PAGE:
Even before yesterday’s birthday celebrator Philip Bailey joined them in 1972, Earth Wind And Fire were beginning to prove themselves quite expert and bringing the music of the funk era to the people with their musical and lyrical eloquence. Band originator Maurice White maintains it was always his intention to have the vocally elastic Bailey-able to jump from a preaching tenor to his distinctive,tremolo filled falsetto at a moments notice,would do all the singing in the band. Of course Maurice felt his lower voice might benefit the band too singing along with Bailey as well. While White has forced himself out of direct participation in EWF due to the burgeoning effects of Parkisons Disease,he appears to have left his musical legacy to the one man he knew who’d remained part of the band since the day he joined: Philip Bailey. And last year Earth Wind & Fire made of or their many happily surprising comebacks and delivered an album called ‘Now,Then And Forever’-which began with another of their joyfully inspiring anthem’s in “Sign On”.
Beginning with the fan fare of the current Phenix horn members in sax player Fred Jackson Jr with trumpeters San Cracchiolo,James Ford and Christopher Gray as well as trombonists Duane Benjamin,Nicholas Lane and Reginald Young they continue to stay on the one with the songs bright,strong melody throughout through the gospel-inspired joy that oozes out of whatever their blowing from their horns. Drummer John Paris holds down an spirited marching band style rhythm with Verdine White’s bass playing its thickly percussive role alongside it. On the jazz oriented “blue notes” of the refrain,the return of Larry Dunn on keyboards and synthesizers also comes to the forefront. Lyrically this insistent groove makes complete sense considering the songs lyrical content-finding Bailey’s now smokier falsetto duetting with the creamy middle tenor of guest singer Daniel McClain. Bailey starts out singing “are you tired of insanity” and sets up an endless creative set of variations on how,if people have had enough of poverty and war they should “sign on for a better way” as the chorus suggests.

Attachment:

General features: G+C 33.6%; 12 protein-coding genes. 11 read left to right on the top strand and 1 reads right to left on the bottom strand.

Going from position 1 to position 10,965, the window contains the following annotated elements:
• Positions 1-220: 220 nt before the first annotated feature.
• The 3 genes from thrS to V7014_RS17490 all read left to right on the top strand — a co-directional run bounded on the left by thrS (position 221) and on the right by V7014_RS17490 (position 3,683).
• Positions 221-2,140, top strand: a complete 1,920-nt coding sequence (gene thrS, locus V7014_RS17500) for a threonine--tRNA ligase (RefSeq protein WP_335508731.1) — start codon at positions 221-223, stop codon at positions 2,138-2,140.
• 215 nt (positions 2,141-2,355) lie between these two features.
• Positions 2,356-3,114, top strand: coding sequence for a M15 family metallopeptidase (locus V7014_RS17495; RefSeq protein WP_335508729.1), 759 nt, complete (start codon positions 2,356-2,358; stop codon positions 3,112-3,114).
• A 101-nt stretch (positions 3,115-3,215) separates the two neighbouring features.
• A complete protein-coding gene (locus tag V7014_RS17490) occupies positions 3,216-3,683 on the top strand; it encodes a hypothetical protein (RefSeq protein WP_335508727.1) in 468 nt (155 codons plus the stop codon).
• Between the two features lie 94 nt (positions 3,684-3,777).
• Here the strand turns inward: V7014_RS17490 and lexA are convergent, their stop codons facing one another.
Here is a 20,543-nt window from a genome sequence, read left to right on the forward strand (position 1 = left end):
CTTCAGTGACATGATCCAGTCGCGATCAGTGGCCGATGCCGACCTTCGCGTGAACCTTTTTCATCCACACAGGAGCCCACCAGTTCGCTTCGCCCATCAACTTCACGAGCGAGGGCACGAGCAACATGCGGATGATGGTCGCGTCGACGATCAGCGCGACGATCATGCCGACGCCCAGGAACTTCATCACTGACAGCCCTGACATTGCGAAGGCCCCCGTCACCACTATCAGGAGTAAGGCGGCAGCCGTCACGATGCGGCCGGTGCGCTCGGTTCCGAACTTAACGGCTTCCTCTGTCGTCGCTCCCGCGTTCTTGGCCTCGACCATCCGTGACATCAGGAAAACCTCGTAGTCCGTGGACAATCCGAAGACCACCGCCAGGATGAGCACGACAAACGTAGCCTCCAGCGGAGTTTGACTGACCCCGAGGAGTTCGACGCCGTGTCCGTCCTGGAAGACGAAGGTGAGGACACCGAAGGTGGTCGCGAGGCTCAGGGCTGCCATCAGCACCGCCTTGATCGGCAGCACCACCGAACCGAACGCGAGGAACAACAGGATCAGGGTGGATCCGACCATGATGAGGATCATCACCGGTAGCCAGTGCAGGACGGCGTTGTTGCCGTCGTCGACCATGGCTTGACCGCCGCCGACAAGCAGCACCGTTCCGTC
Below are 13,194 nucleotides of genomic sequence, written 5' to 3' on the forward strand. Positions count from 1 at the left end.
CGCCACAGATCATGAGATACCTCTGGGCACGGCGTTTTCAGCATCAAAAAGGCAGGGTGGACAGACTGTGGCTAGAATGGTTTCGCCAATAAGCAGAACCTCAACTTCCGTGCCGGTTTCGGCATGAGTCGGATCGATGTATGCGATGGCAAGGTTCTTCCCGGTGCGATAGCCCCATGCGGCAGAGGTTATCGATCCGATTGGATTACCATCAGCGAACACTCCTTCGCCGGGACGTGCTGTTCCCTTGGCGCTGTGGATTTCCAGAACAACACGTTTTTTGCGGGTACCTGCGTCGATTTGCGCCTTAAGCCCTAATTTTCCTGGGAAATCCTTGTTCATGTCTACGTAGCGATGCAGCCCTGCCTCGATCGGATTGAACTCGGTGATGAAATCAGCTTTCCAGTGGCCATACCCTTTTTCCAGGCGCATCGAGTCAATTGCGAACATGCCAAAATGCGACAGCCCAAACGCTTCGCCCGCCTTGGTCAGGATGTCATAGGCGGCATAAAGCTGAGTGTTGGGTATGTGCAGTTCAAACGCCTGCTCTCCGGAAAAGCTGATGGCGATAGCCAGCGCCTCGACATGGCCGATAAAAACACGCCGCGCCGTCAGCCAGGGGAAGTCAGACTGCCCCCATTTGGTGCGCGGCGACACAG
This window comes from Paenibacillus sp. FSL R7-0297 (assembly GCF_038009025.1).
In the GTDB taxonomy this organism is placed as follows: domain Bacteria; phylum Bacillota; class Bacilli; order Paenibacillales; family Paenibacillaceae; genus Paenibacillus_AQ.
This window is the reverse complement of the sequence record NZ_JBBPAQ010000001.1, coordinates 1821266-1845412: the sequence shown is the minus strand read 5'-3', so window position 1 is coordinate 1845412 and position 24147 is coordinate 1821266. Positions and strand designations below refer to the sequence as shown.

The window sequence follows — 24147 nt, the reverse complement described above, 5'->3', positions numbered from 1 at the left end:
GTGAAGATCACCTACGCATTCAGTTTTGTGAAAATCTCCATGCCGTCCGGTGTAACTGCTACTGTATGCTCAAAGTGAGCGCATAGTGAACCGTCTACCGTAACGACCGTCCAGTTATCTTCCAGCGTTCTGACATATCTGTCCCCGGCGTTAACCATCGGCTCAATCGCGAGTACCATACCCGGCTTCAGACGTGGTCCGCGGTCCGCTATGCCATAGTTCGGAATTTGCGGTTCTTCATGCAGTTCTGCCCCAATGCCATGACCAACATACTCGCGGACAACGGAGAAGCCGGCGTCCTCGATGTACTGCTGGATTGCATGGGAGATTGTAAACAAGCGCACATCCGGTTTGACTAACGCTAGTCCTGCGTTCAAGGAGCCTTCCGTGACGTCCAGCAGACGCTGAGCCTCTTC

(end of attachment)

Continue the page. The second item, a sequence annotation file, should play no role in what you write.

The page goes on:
As par Earth Wind & Fire’s consistent standard of delivering what I refer to as “people music”-funk grooves with an inspiring lyrical message,this song seems to alternately refer both to humanity seeking to embrace an inner philosophy and hope and love over cynicism and uncaring. Its also been suggested that the song also references many people of a younger generation than the band members to volunteer for positive political action and,much as their song “Freedom Of Choice” had thirty years ago, to vote in both local and national elections. Far aside from being a mere propaganda song, it just delivers on what EWF always has with their customary vitality. Even outside of that,the instrumental approach tells its own meaningful story. From Prince’s Minneapolis Sound on through the hip-hop inspired neo-soul genre,the general instrumental style used for playing retro soul and funk has tended to be very stripped down and electric piano based-focusing attention mainly on the singer and the material.
On this song EWF deliver on their classic funk style as an artistic vision as opposed to a mere trend. They make sure the vitality of the very live horns and drums are mixed high with their customarily powerful vocal harmonies. Frankly I rarely here most contemporary funk numbers so heavily based on horns. Of course this is likely due to the fact that the band emerged from a strong jazz back round with Maurice White having played with Ramsey Lewis’s trio and the participation of bassist/trombonist Louis Satterfield during their salad years. Its also a testament to what they’ve always musically stood for. Even though essentially boiling down to a trio of Philip Bailey,Verdine White and Ralph Johnson Earth Wind & Fire are true musical survivors-even when a given trend seems to have left them in the dust. They keep coming back and are more beloved each time they are. And this serves as the latest examples of EWF as the musical ambassadors of the true nature of funk.